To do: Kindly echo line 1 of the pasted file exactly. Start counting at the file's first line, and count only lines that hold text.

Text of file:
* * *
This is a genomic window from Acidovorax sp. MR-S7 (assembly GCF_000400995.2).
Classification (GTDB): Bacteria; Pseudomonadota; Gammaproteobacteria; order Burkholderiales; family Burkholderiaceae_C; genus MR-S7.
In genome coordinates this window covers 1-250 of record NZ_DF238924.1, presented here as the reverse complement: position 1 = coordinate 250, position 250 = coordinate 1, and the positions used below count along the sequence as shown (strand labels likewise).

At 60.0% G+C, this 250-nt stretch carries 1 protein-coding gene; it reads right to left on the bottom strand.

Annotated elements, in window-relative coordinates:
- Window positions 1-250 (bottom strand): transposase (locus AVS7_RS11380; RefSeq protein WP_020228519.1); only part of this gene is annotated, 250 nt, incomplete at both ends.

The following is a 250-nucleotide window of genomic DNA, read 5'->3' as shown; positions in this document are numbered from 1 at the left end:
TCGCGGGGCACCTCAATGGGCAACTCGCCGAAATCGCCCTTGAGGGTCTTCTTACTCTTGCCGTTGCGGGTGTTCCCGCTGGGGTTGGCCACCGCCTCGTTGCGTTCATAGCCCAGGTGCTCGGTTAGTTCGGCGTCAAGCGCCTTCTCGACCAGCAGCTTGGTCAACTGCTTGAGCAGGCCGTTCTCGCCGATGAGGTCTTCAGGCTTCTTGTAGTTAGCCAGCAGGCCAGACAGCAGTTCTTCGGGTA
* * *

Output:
This is a genomic window from Acidovorax sp. MR-S7 (assembly GCF_000400995.2).